Discussing the “Charming” Psychopathy of Corporations with Filmmaker Joel Bakan

March 2, 2021

By Izzy Almasi 

What do you think of when you hear the word “psychopath?” Is it Norman Bates dressed in his darling mother’s clothes? Perhaps it’s Christian Bale’s handsome face spattered with blood in American Psycho. I’m sure the logo of a large corporation like Nike or Apple wasn’t the first image to pop into your head.

Joel Bakan, the world-famous filmmaker, lawyer, author and esteemed jazz guitarist, has made it his mission to reveal the true psychopathy and dangers of large corporations fed by capitalist pursuits in his latest film The New Corporation.

“We were learning about corporations and we were learning that they were persons, that the law sort of created them, constituted them, recognized them as these artificial beings,” says Bakan in a recent Zoom interview with Skaana podcast host Mark Leiren-Young. “We create this person. And then we imbue it with a personality that says it can only act in its own self-interest. It can’t act in ways that care for others, or for the environment, or for nature, or nonhuman animals, or any of that. It always has to act in its own self-interest. And what is that self-interest, basically? The collective financial interests of the shareholders that constitute the corporation.”

Bakan’s 2003 documentary The Corporation, which won 26 international awards including an Audience Award at Sundance Film Festival, and was based on his book The Corporation: The Pathological Pursuit of Profit and Power, reveals the corruption, exploitation, and interference in democracy that came as a result of the rise of the contemporary corporation.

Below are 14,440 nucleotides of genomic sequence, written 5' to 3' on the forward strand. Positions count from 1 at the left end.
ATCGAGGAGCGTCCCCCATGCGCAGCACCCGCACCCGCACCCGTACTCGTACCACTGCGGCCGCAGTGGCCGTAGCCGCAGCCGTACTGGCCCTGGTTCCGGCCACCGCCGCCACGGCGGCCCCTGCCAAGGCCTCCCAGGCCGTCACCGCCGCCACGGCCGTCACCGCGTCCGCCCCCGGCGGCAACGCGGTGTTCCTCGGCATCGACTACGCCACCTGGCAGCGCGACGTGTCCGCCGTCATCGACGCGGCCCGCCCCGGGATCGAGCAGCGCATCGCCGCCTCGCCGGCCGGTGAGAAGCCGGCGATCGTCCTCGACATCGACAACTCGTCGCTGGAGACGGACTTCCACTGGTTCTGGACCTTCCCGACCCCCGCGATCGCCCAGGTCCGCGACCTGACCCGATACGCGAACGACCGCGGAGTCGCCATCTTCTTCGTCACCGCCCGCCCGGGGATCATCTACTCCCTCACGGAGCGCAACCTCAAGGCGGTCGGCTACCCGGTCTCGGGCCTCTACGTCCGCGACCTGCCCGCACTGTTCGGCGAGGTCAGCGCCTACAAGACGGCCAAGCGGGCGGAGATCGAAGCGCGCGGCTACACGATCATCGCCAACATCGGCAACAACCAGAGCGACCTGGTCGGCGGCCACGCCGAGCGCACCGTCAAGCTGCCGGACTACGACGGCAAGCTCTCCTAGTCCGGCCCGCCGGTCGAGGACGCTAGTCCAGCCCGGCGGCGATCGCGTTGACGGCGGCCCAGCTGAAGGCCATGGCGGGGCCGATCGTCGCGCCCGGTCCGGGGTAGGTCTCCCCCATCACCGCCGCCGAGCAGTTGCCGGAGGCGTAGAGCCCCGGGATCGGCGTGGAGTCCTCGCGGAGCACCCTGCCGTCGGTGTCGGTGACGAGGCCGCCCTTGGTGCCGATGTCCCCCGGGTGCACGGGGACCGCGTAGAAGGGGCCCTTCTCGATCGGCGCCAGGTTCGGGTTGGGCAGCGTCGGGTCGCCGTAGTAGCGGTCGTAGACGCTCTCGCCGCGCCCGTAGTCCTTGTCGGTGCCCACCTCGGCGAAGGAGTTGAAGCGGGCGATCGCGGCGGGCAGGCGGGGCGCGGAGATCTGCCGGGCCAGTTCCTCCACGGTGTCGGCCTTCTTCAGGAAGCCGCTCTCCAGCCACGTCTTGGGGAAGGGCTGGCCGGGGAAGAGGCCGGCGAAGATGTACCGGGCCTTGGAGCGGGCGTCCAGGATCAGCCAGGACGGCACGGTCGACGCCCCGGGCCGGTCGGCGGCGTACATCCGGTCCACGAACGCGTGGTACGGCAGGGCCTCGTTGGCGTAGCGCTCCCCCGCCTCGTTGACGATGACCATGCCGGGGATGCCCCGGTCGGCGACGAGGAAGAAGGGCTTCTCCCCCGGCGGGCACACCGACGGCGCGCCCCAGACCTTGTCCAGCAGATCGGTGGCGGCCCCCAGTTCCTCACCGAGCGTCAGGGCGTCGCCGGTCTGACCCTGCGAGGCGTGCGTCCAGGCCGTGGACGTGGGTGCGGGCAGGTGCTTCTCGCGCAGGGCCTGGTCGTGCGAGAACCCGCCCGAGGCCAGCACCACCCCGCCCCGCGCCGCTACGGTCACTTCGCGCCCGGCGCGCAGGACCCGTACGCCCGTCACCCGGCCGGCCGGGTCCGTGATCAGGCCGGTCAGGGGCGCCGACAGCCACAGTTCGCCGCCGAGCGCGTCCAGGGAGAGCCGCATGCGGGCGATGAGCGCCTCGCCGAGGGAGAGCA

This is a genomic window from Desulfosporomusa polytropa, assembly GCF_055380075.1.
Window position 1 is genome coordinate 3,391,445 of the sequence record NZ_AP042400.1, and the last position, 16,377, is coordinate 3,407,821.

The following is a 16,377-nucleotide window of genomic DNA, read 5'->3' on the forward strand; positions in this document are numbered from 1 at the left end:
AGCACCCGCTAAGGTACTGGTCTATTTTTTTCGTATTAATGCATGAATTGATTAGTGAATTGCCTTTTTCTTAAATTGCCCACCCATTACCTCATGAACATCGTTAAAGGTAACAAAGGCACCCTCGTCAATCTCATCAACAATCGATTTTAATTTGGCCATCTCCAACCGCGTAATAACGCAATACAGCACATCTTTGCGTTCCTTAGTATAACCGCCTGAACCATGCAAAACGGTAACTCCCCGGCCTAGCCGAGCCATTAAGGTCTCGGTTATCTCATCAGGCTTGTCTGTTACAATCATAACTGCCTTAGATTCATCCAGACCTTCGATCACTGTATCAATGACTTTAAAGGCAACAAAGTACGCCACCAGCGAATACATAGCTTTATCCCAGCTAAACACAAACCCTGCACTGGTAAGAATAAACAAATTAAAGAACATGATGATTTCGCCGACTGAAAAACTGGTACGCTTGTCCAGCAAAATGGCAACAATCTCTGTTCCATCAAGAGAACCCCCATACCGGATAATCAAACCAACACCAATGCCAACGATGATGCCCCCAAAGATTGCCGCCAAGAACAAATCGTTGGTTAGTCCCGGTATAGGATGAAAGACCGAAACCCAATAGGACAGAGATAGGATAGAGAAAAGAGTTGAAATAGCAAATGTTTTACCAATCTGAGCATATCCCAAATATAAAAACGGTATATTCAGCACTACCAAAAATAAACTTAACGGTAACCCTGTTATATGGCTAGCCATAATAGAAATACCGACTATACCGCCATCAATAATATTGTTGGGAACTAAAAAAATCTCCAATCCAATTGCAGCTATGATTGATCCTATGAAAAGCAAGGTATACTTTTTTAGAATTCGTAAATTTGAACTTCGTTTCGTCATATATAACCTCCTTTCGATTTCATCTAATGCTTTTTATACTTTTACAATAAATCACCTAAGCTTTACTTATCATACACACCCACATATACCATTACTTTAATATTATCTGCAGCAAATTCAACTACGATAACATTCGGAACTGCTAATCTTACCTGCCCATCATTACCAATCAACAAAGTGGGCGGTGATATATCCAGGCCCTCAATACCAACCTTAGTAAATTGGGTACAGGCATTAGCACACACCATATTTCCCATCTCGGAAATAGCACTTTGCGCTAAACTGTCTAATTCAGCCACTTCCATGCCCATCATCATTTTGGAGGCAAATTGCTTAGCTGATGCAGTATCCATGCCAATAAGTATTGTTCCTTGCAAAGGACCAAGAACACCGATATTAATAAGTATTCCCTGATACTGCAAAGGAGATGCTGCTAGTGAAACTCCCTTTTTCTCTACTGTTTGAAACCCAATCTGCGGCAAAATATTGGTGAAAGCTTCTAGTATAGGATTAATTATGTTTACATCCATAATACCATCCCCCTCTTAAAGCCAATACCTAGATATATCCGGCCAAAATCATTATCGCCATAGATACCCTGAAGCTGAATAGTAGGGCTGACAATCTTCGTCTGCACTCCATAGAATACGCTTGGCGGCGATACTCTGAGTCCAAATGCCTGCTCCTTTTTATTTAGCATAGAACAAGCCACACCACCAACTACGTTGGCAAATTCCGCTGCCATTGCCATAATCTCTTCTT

Now at the start of 2021, not only is the film more relevant than ever, but the events of the last decade have unfortunately warranted a documentary sequel, The New Corporation, based on his 2020 book The New Corporation: How “Good” Corporations are Bad for Democracy.

“Here we are, ten years out from [The Corporation] and every single thing that the film addressed — climate change, species extinction, the rise of anti-democratic movements. I mean, everything — inequality, racial, economic inequality, colonialism. Every single issue has gotten worse,” says Bakan.

Bakan identifies a variety of issues that give corporations the power to get away with various crimes, misdemeanors and violations of democracy. It is not only the sheer magnitude of these companies that imbue them with such power, but the recognition of their “personhood” within the eyes of the law.

“The law says what a human being is, all that we recognize [the human being] as a subject of law,” says Bakan. “Sometimes we take large groups of human beings and say, ‘They’re not human beings for the purpose of law.’ And then sometimes we take non-human beings and say, ‘They are persons for the purpose of law.’ And that’s what we do with corporations. And the reason we do that is because capitalism requires that.”

But Bakan maintains hope for the future. The continued efforts of climate strikes, social justice movements, and the presence of progressive politicians in positions of power, like Alexandria Ocasio-Cortez, Barcelona mayor Ada Colau, and Senator Bernie Sanders, signals a shift from grassroots activism to exercises in democracy that can wield real change.

“What we’re seeing, I think, is a rediscovery of democratic ‘large P’ politics as something that activists should be doing and need to be doing,” says Bakan. “Not just occupying the streets, not just occupying the squares of cities, but actually occupying the institutions of government and bringing into those institutions values that belie the sort of hegemony of economic and corporate values that have built up and deepened over the last 40 years.”

To listen to the full interview, head to Spotifywww.skaana.orgApple Podcasts, or Stitcher. For more information about The New Corporation, Bakan’s books and his work, check out his website. Be sure to read his 2020 article in The Globe and Mailand follow him on Twitter (@joelbakan).

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